83: Romans built 'Bertha', a fort at the confluence of the Rivers Tay and Almond some two miles from the present city centre.
846: Kenneth MacAlpine established Scone, two miles north-east of Perth, as the first capital of Scotland.
900: The Battle of the Danes took place at Luncarty, a few miles north of Perth. It is said that the Viking invaders were defeated when a local peasant armed only with a plough yoke rallied the Scots at a critical moment.
1100: Perth first enters the historical record in the early 1100s when it is recorded as the burgh of Perth in documents concerning Church matters.
1153: A Lade constructed to bring water to the mills.
1210: The River Tay flooded and destroyed most of the early town, which was situated a little north of the present town centre. The wooden bridge which then spanned the river was also destroyed in the flood. However the town recovered and King William the Lion made it a royal burgh.
1231: The Dominican Friary was the most important of Perth's many religious houses. Founded in this year, it was a frequent royal residence and meeting place of Parliament, but achieved unhappy notoriety in 1437 as the scene of the murder of James I. In later years, relations between the friary and the burgh were increasingly strained, as seen in the ludicrous Friars' Pot incident of 1543, when the friars' dinner was stolen from their kitchen and paraded through the streets.
1293: King Edward laid claim to Scotland, removing the Stone of Destiny.
1304: The English king ordered that stone walls be built around Perth.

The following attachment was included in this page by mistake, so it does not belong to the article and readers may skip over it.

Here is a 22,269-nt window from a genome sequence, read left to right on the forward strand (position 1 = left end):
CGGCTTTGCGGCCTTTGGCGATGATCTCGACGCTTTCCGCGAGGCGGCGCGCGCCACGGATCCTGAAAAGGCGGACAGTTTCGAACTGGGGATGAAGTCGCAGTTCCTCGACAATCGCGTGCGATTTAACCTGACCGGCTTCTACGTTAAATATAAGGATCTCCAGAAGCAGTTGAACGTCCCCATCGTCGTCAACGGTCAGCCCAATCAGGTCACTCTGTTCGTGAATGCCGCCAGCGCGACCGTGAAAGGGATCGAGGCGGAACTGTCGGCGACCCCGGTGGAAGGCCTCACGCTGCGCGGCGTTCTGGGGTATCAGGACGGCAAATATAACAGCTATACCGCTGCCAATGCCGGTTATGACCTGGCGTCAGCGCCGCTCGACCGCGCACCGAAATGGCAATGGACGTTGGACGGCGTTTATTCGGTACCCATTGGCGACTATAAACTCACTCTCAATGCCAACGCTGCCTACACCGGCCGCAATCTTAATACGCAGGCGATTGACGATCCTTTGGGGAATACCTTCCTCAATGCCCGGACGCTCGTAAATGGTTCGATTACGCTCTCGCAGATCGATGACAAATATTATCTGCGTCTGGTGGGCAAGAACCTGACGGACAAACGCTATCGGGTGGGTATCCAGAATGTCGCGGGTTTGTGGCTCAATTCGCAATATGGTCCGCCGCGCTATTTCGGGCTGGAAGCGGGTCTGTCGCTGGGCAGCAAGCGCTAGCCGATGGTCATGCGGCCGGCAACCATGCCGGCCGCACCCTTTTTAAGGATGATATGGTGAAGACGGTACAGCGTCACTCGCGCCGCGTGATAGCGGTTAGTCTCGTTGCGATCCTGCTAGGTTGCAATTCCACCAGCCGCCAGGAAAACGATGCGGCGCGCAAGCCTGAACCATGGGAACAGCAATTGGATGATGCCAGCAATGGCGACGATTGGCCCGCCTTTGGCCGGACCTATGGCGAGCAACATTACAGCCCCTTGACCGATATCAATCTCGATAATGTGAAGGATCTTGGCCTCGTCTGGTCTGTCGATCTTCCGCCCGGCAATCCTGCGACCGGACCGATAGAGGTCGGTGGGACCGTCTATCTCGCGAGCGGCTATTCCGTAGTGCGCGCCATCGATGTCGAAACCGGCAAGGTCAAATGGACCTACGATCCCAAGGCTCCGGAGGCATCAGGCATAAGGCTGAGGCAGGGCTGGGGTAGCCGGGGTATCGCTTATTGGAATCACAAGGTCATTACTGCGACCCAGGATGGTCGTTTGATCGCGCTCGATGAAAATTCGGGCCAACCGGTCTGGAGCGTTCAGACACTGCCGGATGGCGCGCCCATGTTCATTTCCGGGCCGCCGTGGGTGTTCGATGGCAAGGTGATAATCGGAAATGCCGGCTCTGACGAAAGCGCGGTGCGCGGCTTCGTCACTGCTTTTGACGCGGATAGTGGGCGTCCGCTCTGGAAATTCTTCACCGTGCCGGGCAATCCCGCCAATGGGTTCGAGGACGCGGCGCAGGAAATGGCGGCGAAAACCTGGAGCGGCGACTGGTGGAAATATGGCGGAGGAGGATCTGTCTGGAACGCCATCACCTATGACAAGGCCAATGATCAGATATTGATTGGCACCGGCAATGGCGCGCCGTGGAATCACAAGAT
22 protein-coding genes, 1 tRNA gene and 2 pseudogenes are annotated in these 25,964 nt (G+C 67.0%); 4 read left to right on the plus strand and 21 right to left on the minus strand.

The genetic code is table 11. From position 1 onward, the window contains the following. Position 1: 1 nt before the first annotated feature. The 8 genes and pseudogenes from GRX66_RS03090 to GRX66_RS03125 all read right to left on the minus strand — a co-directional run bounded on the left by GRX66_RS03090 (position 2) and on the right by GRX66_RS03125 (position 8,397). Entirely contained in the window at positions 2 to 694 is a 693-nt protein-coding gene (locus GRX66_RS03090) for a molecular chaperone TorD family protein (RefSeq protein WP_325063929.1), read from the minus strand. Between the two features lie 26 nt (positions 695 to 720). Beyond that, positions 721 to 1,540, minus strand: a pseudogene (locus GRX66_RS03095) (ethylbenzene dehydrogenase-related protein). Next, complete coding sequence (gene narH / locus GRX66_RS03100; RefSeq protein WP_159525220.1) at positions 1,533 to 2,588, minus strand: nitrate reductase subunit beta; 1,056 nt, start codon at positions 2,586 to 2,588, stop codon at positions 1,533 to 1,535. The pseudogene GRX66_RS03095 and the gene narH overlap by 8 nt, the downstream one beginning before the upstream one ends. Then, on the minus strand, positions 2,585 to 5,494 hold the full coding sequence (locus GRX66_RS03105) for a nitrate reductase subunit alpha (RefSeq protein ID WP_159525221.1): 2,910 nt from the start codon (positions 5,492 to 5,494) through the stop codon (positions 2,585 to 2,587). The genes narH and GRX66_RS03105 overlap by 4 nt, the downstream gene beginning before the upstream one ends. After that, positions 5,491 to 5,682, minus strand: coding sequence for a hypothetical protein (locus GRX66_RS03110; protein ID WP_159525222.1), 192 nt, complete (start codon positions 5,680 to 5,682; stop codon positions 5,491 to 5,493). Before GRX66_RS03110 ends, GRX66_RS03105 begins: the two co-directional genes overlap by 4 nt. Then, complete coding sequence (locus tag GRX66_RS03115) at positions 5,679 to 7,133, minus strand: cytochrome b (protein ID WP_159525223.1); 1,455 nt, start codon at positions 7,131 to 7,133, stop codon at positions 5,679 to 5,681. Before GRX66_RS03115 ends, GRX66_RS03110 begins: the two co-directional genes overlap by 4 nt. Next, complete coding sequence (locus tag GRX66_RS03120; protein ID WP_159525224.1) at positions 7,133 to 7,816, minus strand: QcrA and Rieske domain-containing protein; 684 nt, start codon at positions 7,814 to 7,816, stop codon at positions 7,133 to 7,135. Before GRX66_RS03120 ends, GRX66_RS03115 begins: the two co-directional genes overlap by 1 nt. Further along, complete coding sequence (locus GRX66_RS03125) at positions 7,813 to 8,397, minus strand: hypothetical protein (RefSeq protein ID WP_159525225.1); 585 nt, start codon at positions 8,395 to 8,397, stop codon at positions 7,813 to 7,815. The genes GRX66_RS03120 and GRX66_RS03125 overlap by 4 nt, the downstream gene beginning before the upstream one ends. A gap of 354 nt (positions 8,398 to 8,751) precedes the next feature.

1313: The Scots re-captured Perth and destroyed these walls to prevent the English occupying Perth again.
1336: City wall re-forified by Robert the Bruce parts still survive today).
1396: The battle of the clans - Battle of the Inch -. There are different versions of what happened. Two clans or federations of clans were feuding and the king, Robert III, asked them to settle their differences by choosing 30 champions who would fight each other. The two sides fought on North Inch. One side, the Mackays, were left with just one survivor who fled by swimming across the Tay.
1429: King James I founded the Charterhouse or Carthusian monastery in Perth for a prior and 12 monks. This was the first and only Carthusian Monastery founded in Scotland and James' intention seems to have been to encourage the reformation of religious life in Scotland and to develop a new, royal Mausoleum. The name of the Perth house was the "Vale of Virtue".
1473: King James I was assassinated by nobles in Perth. In January the King and Queen were staying in the black friary. At midnight rebels led by Robert Graham broke into his rooms and stabbed him 16 times. The Queen and her children escaped to Edinburgh.
1512: Like all towns in those days Perth suffered from outbreaks of plague.
1544: 6 people were executed in Perth for heresy.
1559: The best known incident to take place at St John's Kirk was John Knox's sermon against idolatry, preached on 11th May of this year. Some of the congregation (Knox called them "the rascal multitude") took him at his word, stoned the priest, stripped the church of all its fittings and ornaments, then ran to the Greyfriars, Blackfriars and Charterhouse monasteries and stripped them down to bare walls.(street names still exist like Whitefriars, Blackfriars and Greyfriars).